Edit: I’m a dummy and I didn’t read clearly. You’re listening for missing notes and doubled-up notes and that is one good piece of evidence, for sure. But it doesn’t really tell us specifically what motions John is using, or whether he uses swiping, or whether this has anything to do with “pickslanting”, per se.
Andy Wood uses a mildly supinated arm setup, which we used to think of as a “downward pickslanting” style setup. But here’s a great example of why that thinking is incorrect in common usage:
This phrase is similar to the one John in playing where it’s outside string changes, three notes per string, and Andy is going back and forth between two strings. So he is using downstroke string changes and upstroke string changes and he is making them cleanly for the most part. How is he doing it?
He is changing his wrist motion. The downstroke string change is one wrist motion, and the upstroke string change is another one. He is doing this without (for the most part) making significant changes to his arm setup.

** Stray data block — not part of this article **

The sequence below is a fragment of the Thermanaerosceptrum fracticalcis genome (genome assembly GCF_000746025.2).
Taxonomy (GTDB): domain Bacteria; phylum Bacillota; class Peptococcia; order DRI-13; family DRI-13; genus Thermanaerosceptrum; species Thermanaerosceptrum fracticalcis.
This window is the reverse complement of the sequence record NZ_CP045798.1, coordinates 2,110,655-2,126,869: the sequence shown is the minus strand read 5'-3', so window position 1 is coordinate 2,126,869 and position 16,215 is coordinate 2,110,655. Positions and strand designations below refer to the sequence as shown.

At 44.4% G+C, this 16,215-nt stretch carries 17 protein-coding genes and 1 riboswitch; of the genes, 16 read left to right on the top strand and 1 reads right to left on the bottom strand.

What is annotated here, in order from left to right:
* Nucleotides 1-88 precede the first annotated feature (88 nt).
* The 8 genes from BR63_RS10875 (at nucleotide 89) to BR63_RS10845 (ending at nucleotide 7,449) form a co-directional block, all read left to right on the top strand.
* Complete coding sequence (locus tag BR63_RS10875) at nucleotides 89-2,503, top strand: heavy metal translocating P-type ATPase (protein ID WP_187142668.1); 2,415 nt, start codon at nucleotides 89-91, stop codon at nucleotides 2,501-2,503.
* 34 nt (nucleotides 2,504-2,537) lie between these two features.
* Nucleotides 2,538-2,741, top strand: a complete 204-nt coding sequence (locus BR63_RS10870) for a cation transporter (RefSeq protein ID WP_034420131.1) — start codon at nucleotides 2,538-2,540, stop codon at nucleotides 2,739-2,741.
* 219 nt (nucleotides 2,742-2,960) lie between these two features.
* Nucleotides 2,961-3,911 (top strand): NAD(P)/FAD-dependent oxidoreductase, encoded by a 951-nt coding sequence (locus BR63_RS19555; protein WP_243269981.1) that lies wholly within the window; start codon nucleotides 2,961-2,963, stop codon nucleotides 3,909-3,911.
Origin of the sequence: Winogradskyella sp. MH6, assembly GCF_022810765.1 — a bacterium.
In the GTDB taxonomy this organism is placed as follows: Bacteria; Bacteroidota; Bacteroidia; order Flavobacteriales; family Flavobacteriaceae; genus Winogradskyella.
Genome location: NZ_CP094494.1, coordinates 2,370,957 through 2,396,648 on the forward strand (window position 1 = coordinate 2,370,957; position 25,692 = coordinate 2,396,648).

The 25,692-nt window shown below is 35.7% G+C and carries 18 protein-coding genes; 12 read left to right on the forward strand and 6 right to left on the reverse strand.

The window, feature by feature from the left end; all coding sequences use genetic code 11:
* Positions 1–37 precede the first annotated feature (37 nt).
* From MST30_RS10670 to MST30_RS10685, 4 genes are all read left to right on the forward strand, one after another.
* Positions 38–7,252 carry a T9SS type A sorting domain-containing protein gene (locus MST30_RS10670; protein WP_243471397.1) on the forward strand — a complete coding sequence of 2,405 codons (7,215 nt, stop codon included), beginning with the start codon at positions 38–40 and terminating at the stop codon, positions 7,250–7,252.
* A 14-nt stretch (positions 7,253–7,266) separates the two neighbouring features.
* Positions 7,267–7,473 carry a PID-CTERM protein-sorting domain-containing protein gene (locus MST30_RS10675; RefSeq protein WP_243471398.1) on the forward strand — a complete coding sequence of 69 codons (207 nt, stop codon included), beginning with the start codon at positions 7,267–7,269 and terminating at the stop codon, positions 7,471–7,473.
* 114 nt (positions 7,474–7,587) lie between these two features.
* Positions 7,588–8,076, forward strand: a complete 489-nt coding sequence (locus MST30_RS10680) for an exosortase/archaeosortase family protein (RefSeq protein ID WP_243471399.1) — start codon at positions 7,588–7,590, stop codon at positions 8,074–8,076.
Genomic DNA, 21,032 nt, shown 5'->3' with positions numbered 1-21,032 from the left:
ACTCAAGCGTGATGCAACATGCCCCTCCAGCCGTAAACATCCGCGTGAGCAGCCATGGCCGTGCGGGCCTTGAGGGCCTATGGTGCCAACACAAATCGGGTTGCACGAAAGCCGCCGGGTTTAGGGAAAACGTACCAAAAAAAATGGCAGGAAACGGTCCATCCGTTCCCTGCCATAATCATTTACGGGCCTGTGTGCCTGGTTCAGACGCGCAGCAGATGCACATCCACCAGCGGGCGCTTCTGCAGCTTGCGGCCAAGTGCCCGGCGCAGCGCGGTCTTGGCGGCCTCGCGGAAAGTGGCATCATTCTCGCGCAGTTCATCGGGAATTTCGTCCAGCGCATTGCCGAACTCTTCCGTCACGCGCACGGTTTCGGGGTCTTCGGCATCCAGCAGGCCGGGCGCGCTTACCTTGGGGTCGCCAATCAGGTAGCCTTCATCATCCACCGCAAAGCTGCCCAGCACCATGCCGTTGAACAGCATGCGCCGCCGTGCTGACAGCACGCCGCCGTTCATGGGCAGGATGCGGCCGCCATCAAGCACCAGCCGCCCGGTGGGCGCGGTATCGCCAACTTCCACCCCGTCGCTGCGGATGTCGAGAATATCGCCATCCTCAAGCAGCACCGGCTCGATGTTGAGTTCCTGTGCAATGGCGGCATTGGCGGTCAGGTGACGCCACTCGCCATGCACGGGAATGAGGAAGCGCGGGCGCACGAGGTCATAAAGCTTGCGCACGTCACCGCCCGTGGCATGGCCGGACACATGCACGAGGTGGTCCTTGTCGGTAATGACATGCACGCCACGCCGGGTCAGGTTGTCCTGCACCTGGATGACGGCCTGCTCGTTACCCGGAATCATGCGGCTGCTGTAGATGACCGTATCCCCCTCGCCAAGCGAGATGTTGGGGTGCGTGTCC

Interestingly, in re-watching this now in slow-motion, I’m noticing that Andy throws in some hammers on the upper pairs of strings to enable the downstroke string changes. It’s like an upside-down Yngwie. So he is biasing toward downstroke escape, which is his preferred motion for fast playing - the “2 O’Clock” motion, which we all know about now!
So in your clip it is possible that John is making an upstroke escape motion on certain strings and that’s why he doubles up certain notes or leaves out other notes in favor of legato - same as Andy is doing. But it doesn’t really tell us anything about swiping because he could also be doing what Andy does and using a different wrist motion for those string changes.
I think the real practical question here is that if you want to play this kind of line, what do you do. And I think it involves choosing an arm position, learning to make both kinds of string changes from that centralized arm position. And I think there is probably a way to do this that doesn’t involve micromanaging the motions you make on each pickstroke because I think we can see at least in Andy’s case that they are so subtle and transient that you probably can’t even really feel them anyway.